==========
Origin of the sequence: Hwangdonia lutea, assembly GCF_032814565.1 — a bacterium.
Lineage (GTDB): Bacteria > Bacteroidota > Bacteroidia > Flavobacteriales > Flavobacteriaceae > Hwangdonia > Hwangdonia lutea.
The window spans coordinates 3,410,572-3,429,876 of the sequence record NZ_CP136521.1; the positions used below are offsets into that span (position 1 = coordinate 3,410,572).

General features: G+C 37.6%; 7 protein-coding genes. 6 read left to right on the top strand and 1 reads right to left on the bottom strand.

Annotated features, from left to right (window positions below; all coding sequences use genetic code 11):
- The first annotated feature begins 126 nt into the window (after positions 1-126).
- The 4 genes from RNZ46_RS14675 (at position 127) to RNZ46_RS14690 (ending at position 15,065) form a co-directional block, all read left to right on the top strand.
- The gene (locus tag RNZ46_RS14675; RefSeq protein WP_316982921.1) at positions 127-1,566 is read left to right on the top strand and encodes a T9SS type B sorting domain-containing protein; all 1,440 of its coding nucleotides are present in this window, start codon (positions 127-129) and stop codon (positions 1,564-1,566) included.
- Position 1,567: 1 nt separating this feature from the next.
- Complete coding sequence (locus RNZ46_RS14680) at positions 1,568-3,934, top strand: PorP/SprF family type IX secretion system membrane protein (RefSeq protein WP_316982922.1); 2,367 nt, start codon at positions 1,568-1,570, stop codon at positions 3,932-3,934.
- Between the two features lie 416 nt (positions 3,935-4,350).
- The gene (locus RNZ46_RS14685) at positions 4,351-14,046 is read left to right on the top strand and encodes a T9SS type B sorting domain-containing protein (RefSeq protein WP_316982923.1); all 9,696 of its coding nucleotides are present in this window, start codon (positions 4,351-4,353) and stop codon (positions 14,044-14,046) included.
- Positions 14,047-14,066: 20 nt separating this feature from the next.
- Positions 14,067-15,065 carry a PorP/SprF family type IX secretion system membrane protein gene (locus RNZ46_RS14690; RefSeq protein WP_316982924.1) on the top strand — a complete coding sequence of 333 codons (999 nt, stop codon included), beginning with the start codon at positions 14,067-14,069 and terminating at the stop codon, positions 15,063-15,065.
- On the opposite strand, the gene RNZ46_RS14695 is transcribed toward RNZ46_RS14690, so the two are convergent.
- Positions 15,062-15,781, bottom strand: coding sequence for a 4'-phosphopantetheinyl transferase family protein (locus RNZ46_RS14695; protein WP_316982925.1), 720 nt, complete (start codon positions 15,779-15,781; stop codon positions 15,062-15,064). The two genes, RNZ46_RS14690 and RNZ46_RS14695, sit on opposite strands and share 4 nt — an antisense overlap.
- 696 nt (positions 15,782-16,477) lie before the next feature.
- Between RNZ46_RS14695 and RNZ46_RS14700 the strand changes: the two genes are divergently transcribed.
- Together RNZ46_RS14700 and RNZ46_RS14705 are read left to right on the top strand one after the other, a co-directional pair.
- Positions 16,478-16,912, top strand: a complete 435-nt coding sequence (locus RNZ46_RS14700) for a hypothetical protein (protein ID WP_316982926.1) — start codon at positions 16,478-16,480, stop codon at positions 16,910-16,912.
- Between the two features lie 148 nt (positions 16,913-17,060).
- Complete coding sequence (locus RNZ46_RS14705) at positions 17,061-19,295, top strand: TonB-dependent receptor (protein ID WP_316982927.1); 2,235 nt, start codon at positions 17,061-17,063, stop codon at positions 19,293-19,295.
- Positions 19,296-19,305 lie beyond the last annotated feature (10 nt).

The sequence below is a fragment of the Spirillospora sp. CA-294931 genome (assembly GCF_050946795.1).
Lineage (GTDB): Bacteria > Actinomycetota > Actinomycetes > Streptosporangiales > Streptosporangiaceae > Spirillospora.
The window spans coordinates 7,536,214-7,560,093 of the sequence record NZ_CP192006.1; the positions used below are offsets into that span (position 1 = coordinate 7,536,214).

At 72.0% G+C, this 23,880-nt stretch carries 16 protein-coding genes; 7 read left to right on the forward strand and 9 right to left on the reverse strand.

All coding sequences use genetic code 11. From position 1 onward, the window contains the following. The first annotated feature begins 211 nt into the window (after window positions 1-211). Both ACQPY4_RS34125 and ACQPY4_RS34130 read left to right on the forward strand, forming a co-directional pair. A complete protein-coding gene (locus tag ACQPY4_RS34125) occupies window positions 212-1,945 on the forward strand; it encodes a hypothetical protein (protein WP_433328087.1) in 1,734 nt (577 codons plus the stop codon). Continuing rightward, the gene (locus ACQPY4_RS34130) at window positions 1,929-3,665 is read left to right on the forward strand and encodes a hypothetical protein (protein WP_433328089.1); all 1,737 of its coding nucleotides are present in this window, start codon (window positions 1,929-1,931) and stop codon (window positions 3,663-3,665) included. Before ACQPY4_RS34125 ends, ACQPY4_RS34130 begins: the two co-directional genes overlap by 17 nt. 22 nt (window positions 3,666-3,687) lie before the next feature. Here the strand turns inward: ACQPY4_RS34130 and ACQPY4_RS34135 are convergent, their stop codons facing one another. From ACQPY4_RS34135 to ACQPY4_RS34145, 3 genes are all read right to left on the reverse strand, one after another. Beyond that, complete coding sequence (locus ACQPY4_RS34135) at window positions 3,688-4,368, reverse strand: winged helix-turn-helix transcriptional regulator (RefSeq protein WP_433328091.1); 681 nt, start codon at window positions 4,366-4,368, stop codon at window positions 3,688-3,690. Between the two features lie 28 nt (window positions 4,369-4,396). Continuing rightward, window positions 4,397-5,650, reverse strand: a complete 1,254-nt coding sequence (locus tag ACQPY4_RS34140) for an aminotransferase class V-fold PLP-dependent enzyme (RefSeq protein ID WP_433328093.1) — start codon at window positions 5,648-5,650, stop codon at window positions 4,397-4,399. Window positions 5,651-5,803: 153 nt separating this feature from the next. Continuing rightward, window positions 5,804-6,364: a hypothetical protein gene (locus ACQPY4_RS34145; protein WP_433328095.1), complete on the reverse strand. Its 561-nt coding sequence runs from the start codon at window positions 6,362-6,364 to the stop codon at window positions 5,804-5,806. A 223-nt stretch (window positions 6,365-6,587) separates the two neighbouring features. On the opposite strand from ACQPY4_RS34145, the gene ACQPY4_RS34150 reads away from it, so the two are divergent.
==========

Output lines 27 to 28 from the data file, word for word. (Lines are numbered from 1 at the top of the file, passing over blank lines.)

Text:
At 72.0% G+C, this 23,880-nt stretch carries 16 protein-coding genes; 7 read left to right on the forward strand and 9 right to left on the reverse strand.

All coding sequences use genetic code 11. From position 1 onward, the window contains the following. The first annotated feature begins 211 nt into the window (after window positions 1-211). Both ACQPY4_RS34125 and ACQPY4_RS34130 read left to right on the forward strand, forming a co-directional pair. A complete protein-coding gene (locus tag ACQPY4_RS34125) occupies window positions 212-1,945 on the forward strand; it encodes a hypothetical protein (protein WP_433328087.1) in 1,734 nt (577 codons plus the stop codon). Continuing rightward, the gene (locus ACQPY4_RS34130) at window positions 1,929-3,665 is read left to right on the forward strand and encodes a hypothetical protein (protein WP_433328089.1); all 1,737 of its coding nucleotides are present in this window, start codon (window positions 1,929-1,931) and stop codon (window positions 3,663-3,665) included. Before ACQPY4_RS34125 ends, ACQPY4_RS34130 begins: the two co-directional genes overlap by 17 nt. 22 nt (window positions 3,666-3,687) lie before the next feature. Here the strand turns inward: ACQPY4_RS34130 and ACQPY4_RS34135 are convergent, their stop codons facing one another. From ACQPY4_RS34135 to ACQPY4_RS34145, 3 genes are all read right to left on the reverse strand, one after another. Beyond that, complete coding sequence (locus ACQPY4_RS34135) at window positions 3,688-4,368, reverse strand: winged helix-turn-helix transcriptional regulator (RefSeq protein WP_433328091.1); 681 nt, start codon at window positions 4,366-4,368, stop codon at window positions 3,688-3,690. Between the two features lie 28 nt (window positions 4,369-4,396). Continuing rightward, window positions 4,397-5,650, reverse strand: a complete 1,254-nt coding sequence (locus tag ACQPY4_RS34140) for an aminotransferase class V-fold PLP-dependent enzyme (RefSeq protein ID WP_433328093.1) — start codon at window positions 5,648-5,650, stop codon at window positions 4,397-4,399. Window positions 5,651-5,803: 153 nt separating this feature from the next. Continuing rightward, window positions 5,804-6,364: a hypothetical protein gene (locus ACQPY4_RS34145; protein WP_433328095.1), complete on the reverse strand. Its 561-nt coding sequence runs from the start codon at window positions 6,362-6,364 to the stop codon at window positions 5,804-5,806. A 223-nt stretch (window positions 6,365-6,587) separates the two neighbouring features. On the opposite strand from ACQPY4_RS34145, the gene ACQPY4_RS34150 reads away from it, so the two are divergent.